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Why Putin Announced Partial Military Mobilisation Amid Russia-Ukraine War & What It Means?

As Moscow seems to be losing momentum in the ongoing war against Kyiv, Russian President Vladimir Putin announced a partial mobilisation in the country.

Putin

Image: AP


As Moscow seems to be losing momentum in the ongoing war against Kyiv, Russian President Vladimir Putin on Wednesday announced a partial mobilisation in the country. In a televised address to the nation, he also cautioned the West, saying "it's not a bluff" that Russia will employ all available methods to defend its borders. He claimed that the West was resorting to "nuclear blackmail" and cited remarks made by some high-ranking officials of the major North Atlantic Treaty Organization (NATO) members regarding the potential deployment of nuclear weapons of mass destruction against Russia. 

“To those who allow themselves such statements regarding Russia, I want to remind you that our country also has various means of destruction, and for separate components and more modern than those of NATO countries. We will certainly use all the means at our disposal to protect the country and our people when the territorial integrity of Russia is threatened," Putin stated.

What does military mobilisation mean?

The conflict has been substantially escalated by Putin's partial mobilisation, which comes as Russia fights off a Ukrainian counteroffensive that has compelled its troops to retreat and give up some of the areas they had captured.

Russian Defence Minister Sergei Shoigu stated that as many as 3,00,000 reserve troops have been called up to join the "military operation" in Ukraine following President Putin's announcement. However, he also stated that the vast majority of Russia's millions-strong reserves would not be called up, including students and conscripts.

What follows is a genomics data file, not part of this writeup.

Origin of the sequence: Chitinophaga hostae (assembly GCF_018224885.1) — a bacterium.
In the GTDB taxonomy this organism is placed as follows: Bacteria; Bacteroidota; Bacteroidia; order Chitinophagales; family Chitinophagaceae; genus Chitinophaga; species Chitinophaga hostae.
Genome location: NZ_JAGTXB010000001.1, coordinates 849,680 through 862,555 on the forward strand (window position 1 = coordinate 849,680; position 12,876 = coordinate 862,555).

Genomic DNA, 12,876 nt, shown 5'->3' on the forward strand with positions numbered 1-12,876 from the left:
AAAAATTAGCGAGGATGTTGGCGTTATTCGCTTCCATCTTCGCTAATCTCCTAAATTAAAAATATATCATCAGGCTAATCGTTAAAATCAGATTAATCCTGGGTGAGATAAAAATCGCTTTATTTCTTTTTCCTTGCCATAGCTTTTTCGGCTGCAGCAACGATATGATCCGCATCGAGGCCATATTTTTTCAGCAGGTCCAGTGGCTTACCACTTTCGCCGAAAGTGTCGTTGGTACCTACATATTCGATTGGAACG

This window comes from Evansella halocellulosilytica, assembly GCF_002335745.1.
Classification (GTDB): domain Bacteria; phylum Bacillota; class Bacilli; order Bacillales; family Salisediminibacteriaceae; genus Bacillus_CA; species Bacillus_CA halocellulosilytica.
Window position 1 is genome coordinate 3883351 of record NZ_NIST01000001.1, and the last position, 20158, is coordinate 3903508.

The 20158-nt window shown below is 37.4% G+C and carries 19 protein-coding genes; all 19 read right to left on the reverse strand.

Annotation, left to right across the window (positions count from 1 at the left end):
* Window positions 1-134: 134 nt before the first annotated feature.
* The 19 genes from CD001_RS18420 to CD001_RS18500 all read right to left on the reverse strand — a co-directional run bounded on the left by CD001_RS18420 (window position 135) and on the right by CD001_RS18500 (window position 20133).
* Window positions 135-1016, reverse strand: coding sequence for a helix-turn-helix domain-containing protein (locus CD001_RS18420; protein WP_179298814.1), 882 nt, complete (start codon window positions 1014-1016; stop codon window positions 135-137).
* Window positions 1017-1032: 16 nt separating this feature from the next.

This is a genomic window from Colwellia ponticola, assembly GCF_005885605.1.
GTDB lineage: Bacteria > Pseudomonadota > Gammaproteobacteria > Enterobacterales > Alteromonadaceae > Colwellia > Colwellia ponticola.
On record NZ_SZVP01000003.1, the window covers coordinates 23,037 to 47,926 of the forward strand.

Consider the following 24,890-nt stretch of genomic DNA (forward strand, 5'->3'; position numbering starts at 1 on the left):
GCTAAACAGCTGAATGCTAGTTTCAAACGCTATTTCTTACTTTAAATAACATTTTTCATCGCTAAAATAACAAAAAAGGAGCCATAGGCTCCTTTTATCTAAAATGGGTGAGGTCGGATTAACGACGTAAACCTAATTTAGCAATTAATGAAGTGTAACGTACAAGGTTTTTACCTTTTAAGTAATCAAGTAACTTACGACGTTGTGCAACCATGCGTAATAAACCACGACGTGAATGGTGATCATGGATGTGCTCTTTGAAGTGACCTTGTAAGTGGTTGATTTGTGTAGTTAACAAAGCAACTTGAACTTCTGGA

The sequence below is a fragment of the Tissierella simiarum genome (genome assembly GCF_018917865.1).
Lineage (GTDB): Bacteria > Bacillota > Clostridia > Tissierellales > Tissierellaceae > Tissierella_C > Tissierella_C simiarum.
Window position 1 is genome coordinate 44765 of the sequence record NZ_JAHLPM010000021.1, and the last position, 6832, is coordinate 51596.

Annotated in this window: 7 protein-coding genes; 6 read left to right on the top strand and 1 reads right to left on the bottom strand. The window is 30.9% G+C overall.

“We are talking about partial mobilisation, that is, only citizens who are currently in the reserve will be subject to conscription, and above all, those who served in the armed forces have a certain military speciality and relevant experience,” Putin remarked. 

Why did Russia announce military mobilization?

President Putin emphasised the rationale behind the nation's partial mobilisation, saying that the time has come for Russia to disintegrate and fend off the threats posed by Ukraine. He claimed that a decision had been made to safeguard the nation, its citizens, its territorial integrity, and its sovereignty, which would guarantee the safety of individuals living in the liberated territories.

The Russian President also accused the West of trying to "destroy" Russia amid the ongoing conflict in Ukraine. "The purpose of the West is to weaken, divide and ultimately destroy our country. They are already saying that in 1991 they were able to break up the Soviet Union, and now the time has come for Russia itself, that it should disintegrate. And they have been planning it for a long time," Putin added. He further claimed that the West wants to end all negotiations as they are not interested in finding a peaceful solution or reaching a compromise.

Russia resisting neo-Nazi formations & entire Western machinery: Putin

Russian President also claimed that the country's Armed Forces are engaged in operations across a front line that exceeds 1,000 km, resisting neo-Nazi formations as well as the complete military machine of the collective West. He also accused NATO of conducting reconnaissance operations across the southern region of Russia. 

"Washington, London and Brussels are directly pushing Kyiv to move military action to our country. They are openly saying that Russia should be defeated on the battlefield by any means," Putin claimed. 

Putin's remarks on referendums

President Putin's remarks came a day after Russian-controlled regions in eastern and southern Ukraine declared plans to hold referendums in order to join Russia. According to reports, the referendums are expected to start on September 23 in regions such as the Luhansk, Kherson and partly Russian-controlled Zaporizhzhia and Donetsk regions. 

"We will do everything to ensure safe conditions to hold the referendums so that people can express their will. We will also support the decision on their future, which will be made by the majority of residents in these regions," Putin added. 

(With inputs from AP)

Image: AP)

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